It was incredible. It was astounding. I knew that werewolves were real, I knew that the man talking was also a werewolf, I was practically a werewolf myself. And yet, listening to him, I almost doubted. It was like convincing Newton that gravity was a hoax.
I had no doubt that it was true, either. The evidence would all check out, every “werewolf” would be found to have all kinds of suspicious connections. And, most damning of all, none of us—none of us—would, as we certainly could, prove our reality instantly by shifting on a busy street corner. None of us would, because everyone—even those, like Kyra and me, who hadn’t known ahead of time—had to realize that this was a setup.
It made sense, too, that was the worst thing. Conn hadn’t wanted werewolves to become public knowledge in the first place. He’d only even considered it because he felt that the fae were forcing his hand. Well, after this, it wouldn’t matter what the fae or anyone else did. Werewolves would be the biggest hoax of the twenty-first century, and only the most desperate and deluded would ever believe in us again.
It was a funny thing. You’d think that, once publicized, it would be hard to get people to not believe in werewolves again—but I was betting Conn was right, just based on basic psychology. At this point, anyone who had “fallen for it” would be incredibly embarrassed and want to avoid anything having to do with the subject—they wouldn’t even let you get through the first sentence before they were laughing in your face, overreacting so that no one would think they were falling for the same trick twice. Anyone who hadn’t would be too smug about that fact to pay attention. The timing was right, too—give the public just long enough for things to sink in, just long enough to start wondering why there’d been nothing since the initial reveal, and then spring it.
There’s no idea quite so certain to be ridiculed as a popular story everyone wanted to believe in, and which for a while most everyone did believe in, which is then shown to be a hoax. Just ask the cold fusion people.
It was genius. It was perfect. It was quite simply the most incredible lie I’d ever seen firsthand. Looking at that masterpiece of deception, I felt what I imagined a pianist might feel watching Mozart in person might. It was humbling.
Eventually, Kyra turned it off and turned to face me. “This is insane,” she said. “This will ruin my reputation. And a lot of others.” Her voice didn’t suggest that this fact particularly bothered her.
“It wouldn’t have worked if it didn’t,” I said distractedly. “Everyone would know you were in on the game.” I shook my head slowly. “Conn must have been planning on this the whole time. The evil genius.”
“Stupid,” she corrected. “There are way too many variables in something this scale. It would have been way too likely for someone to accidentally provide definite proof.” She frowned. “Especially if he didn’t tell people what he was planning.”
I grinned. “I’m sure he had another dozen plans for if that did happen. That’s how Conn works.” I’d played chess with the old werewolf a few times. I never, not one time, won a game, and the few times it looked like I might he proceeded to spring some fiendish trap and win instantly. I generally considered myself a passable player, although it had been a while since I played—but he could make Kasparov look a little out of shape. I don’t say that for no reason. He approached real life the same way—it didn’t matter what you did, he had a dozen plans ready to go for it.
The worst part was that you could never quite tell whether he really did predict what you did, or he just had a contingency plan for what he thought was an extreme long shot. I’d asked him a couple times, and he just smiled at me. It was the most frustrating thing ever.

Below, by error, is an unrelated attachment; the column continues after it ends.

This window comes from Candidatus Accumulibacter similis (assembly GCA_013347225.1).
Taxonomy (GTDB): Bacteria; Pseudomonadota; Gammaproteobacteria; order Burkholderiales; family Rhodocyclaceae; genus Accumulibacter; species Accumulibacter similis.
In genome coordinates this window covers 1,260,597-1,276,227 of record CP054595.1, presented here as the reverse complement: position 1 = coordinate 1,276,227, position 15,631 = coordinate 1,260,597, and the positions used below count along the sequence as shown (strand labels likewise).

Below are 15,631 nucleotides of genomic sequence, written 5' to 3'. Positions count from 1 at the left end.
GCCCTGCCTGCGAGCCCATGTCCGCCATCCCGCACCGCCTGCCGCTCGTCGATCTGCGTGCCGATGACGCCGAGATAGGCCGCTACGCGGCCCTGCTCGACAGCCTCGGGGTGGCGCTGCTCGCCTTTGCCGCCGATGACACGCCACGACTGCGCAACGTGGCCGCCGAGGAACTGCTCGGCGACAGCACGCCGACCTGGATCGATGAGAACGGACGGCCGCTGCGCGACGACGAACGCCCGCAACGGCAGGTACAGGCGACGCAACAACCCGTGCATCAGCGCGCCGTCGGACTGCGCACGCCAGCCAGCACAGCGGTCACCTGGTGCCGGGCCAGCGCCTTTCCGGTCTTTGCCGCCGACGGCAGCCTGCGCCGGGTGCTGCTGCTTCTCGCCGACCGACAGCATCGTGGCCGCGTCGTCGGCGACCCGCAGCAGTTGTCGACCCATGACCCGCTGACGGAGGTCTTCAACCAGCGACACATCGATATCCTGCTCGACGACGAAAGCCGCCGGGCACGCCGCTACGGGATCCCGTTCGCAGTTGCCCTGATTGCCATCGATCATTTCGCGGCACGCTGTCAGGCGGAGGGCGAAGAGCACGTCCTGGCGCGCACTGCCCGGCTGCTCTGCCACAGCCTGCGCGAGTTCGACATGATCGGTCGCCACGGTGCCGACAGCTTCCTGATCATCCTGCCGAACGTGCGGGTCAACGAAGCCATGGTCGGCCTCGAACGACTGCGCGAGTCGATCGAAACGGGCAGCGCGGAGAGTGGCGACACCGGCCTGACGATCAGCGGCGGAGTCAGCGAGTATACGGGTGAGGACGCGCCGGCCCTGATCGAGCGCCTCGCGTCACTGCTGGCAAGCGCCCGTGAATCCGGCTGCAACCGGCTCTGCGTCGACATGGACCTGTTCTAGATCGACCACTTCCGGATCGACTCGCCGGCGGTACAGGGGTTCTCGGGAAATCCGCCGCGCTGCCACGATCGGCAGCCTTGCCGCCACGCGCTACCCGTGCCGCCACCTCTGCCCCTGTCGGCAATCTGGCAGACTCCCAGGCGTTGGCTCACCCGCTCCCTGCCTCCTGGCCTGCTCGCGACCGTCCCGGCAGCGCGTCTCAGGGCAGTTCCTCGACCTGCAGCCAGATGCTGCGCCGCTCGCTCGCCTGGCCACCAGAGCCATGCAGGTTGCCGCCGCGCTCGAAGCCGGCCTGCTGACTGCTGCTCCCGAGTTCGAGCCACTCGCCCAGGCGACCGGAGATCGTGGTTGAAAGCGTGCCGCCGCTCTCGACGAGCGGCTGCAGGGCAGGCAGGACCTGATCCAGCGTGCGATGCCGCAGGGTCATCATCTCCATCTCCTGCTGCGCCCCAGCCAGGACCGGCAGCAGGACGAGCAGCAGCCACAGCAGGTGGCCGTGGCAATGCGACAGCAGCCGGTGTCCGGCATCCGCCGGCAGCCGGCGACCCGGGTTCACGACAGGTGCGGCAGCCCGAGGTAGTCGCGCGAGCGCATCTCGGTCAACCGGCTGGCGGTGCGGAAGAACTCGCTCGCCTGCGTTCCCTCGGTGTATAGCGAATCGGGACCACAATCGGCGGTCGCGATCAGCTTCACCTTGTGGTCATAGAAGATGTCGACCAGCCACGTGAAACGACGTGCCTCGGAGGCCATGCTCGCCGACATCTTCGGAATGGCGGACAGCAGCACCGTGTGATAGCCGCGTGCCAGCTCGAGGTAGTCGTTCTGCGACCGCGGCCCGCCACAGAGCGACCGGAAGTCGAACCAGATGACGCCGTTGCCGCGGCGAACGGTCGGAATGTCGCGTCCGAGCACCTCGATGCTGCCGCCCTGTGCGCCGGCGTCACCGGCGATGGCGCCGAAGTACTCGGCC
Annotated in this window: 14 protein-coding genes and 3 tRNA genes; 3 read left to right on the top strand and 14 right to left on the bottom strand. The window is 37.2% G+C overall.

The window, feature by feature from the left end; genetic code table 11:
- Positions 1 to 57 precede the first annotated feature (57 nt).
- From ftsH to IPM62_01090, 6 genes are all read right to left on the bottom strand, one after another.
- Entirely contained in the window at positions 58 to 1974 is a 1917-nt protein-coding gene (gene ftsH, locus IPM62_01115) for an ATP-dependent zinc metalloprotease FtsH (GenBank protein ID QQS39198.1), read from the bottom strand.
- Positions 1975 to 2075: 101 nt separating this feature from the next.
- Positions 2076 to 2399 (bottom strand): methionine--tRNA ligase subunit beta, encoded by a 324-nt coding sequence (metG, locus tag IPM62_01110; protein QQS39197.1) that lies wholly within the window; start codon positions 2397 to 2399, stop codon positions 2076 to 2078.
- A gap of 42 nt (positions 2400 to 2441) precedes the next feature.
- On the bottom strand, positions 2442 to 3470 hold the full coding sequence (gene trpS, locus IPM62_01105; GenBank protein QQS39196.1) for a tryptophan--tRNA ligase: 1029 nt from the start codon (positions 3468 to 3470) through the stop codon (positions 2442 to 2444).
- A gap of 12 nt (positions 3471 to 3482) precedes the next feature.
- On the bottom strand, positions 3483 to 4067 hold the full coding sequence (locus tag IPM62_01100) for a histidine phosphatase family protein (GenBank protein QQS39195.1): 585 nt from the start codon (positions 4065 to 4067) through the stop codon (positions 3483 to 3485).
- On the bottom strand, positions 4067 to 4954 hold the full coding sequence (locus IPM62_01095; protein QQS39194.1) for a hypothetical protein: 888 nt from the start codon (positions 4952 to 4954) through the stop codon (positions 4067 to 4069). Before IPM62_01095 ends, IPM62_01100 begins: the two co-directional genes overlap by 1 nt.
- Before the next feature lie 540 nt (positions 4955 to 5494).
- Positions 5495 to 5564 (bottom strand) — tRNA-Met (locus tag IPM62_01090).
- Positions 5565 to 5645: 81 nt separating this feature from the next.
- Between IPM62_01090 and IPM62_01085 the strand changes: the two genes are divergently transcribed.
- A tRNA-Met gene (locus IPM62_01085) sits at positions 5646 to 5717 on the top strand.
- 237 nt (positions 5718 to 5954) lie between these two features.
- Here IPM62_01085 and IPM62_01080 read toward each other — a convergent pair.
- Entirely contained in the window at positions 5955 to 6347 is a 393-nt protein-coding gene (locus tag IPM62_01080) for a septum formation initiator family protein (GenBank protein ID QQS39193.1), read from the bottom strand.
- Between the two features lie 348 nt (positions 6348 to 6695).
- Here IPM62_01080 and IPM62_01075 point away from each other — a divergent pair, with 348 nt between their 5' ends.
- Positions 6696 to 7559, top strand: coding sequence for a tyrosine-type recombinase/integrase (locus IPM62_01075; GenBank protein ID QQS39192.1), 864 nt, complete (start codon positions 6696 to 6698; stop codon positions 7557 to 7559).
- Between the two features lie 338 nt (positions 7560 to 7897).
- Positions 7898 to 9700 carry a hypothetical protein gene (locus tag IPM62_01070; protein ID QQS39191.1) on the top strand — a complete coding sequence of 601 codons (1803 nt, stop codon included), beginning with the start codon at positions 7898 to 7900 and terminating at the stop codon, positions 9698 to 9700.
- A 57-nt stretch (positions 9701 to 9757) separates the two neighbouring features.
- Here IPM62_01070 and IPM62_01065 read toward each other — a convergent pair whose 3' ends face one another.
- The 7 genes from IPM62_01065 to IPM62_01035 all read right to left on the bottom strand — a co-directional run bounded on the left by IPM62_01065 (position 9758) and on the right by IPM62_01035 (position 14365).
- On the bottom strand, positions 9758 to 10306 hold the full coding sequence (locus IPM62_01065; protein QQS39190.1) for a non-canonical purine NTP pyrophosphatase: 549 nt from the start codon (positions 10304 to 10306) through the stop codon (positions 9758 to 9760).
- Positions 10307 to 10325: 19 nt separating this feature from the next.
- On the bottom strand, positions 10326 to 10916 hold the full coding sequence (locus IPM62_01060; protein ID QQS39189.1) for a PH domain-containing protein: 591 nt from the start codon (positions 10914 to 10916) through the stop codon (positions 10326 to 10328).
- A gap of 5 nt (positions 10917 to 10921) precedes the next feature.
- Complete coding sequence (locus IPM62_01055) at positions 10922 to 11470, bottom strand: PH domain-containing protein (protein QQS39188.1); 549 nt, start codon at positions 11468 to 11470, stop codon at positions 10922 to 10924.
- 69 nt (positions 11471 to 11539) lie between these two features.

“Life’s gonna be exciting here for a while,” Kyra said thoughtfully. She sounded, if anything, vaguely intrigued.
I chuckled. “Now you know how I feel.” My life might not be the safest, or the most fun, but I had to admit it was seldom boring these days.
“Speaking of which,” she said. “Progress?”
I grimaced. “Depends. One of the fae apparently decided to kill me because I’m investigating it. Does that count?”
“No,” she said dryly. Simultaneously, Snowflake protested, Hey, we all know he decided to kill us because I’m investigating. Everybody knows you can’t investigate your way out of a can of cat food.
“Speaking of which,” I said, ignoring the dog. “Think you could get me a record of transactions at that pawn shop for the week before the killing?”
She shrugged. “I can try. You think it was a theft after all?” Kyra had, of course, copied the police files before I got them. I wasn’t particularly surprised, nor did I mind. If I hadn’t wanted her reading them I wouldn’t have had them delivered to her address. And it saved time not to talk about them, anyway.
Besides. This way I could check on whether she would snoop on my mail, given the chance. She was my best friend, and I trusted her with my life—but paranoia isn’t just a sometimes thing. I’m not necessarily comfortable with this tendency to test everyone around me, but it’s kept me alive this far.
“I don’t know that it wasn’t a theft,” I said in answer to Kyra’s question. “And the Sidhe are pissed about something. I’ve never heard of murder bothering them all that much, so theft is looking more likely.” I shrugged. “Don’t have a better idea, mainly.”
She grunted. “Works for me. I’ll see what I can do.” She frowned. “You want me to see what I can dig up on the other kid while I’m at it?”
She nodded firmly. “I’ll get right on it. What are you doing?”
I thought for a moment. “Well,” I said eventually, “I think first I’ll consult a demon formed from the destructive impulses found in the natural world. Then I’ll probably be randomly attacked by a monster from ancient stories so obscure that not even mythology geeks remember them, from which I might learn some cryptic facts about my heritage or some sort of big picture which won’t make sense for several years, if ever. Then maybe I’ll do a little breaking-and-entering after, so Snowflake doesn’t get bored.”
She rewarded me with an unamused stare.
I shrugged. “What? You have to be realistic about these things.”
“That is not being realistic. That is a comic book.”
“You’re just upset because you know I’m right,” I said smugly. “Oh, one more thing. Do you think you could get your hands on the spikes they used on Humberto?”
“I’ve already got ’em,” she said. “Didn’t want to leave the things lying around. Why?”
“There was a signature at the scene,” I said. “Some kind of magic I didn’t recognize. I might be able to analyze it, figure something out.”
“Fair enough. Give me a minute to grab them for you, and I’ll let you know when I have the information.”